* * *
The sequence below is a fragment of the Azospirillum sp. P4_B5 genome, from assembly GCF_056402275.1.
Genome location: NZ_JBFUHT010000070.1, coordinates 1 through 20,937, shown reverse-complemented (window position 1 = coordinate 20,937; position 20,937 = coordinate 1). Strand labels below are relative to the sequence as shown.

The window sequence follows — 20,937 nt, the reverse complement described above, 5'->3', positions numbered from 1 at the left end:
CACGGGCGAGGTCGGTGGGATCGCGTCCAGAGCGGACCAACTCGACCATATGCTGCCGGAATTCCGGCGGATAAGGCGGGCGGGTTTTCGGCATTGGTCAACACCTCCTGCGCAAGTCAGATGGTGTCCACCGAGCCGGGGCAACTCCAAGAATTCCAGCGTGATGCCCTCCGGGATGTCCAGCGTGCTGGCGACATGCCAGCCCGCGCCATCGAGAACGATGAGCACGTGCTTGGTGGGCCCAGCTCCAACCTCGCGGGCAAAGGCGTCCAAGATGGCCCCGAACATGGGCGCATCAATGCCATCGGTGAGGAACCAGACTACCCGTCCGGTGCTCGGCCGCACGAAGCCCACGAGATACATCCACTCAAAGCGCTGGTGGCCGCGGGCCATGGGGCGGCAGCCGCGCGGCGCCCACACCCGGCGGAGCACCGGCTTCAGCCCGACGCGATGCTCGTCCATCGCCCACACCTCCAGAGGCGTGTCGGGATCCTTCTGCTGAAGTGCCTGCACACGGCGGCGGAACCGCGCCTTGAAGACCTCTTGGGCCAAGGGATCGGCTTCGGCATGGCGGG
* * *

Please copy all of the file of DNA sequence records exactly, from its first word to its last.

The sequence below is a fragment of the Azospirillum sp. P4_B5 genome, from assembly GCF_056402275.1.
Genome location: NZ_JBFUHT010000070.1, coordinates 1 through 20,937, shown reverse-complemented (window position 1 = coordinate 20,937; position 20,937 = coordinate 1). Strand labels below are relative to the sequence as shown.

The window sequence follows — 20,937 nt, the reverse complement described above, 5'->3', positions numbered from 1 at the left end:
CACGGGCGAGGTCGGTGGGATCGCGTCCAGAGCGGACCAACTCGACCATATGCTGCCGGAATTCCGGCGGATAAGGCGGGCGGGTTTTCGGCATTGGTCAACACCTCCTGCGCAAGTCAGATGGTGTCCACCGAGCCGGGGCAACTCCAAGAATTCCAGCGTGATGCCCTCCGGGATGTCCAGCGTGCTGGCGACATGCCAGCCCGCGCCATCGAGAACGATGAGCACGTGCTTGGTGGGCCCAGCTCCAACCTCGCGGGCAAAGGCGTCCAAGATGGCCCCGAACATGGGCGCATCAATGCCATCGGTGAGGAACCAGACTACCCGTCCGGTGCTCGGCCGCACGAAGCCCACGAGATACATCCACTCAAAGCGCTGGTGGCCGCGGGCCATGGGGCGGCAGCCGCGCGGCGCCCACACCCGGCGGAGCACCGGCTTCAGCCCGACGCGATGCTCGTCCATCGCCCACACCTCCAGAGGCGTGTCGGGATCCTTCTGCTGAAGTGCCTGCACACGGCGGCGGAACCGCGCCTTGAAGACCTCTTGGGCCAAGGGATCGGCTTCGGCATGGCGGG